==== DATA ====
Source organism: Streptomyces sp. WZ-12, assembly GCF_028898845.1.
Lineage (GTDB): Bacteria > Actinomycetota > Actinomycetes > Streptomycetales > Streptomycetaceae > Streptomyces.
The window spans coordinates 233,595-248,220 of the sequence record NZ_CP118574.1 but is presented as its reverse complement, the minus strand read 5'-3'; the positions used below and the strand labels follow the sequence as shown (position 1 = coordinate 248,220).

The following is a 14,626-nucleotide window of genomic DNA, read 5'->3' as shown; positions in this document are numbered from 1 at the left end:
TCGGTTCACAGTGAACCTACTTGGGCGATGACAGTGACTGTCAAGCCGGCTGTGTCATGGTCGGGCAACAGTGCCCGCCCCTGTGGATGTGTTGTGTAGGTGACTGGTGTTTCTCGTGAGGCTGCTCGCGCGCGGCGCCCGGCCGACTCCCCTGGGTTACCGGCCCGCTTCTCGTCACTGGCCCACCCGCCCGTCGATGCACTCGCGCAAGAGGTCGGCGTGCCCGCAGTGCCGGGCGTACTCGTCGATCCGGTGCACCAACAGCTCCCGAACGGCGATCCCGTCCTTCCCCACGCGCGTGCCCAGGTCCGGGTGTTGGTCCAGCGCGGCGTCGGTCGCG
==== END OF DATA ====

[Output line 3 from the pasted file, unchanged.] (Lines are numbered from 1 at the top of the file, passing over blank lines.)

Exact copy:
The window spans coordinates 233,595-248,220 of the sequence record NZ_CP118574.1 but is presented as its reverse complement, the minus strand read 5'-3'; the positions used below and the strand labels follow the sequence as shown (position 1 = coordinate 248,220).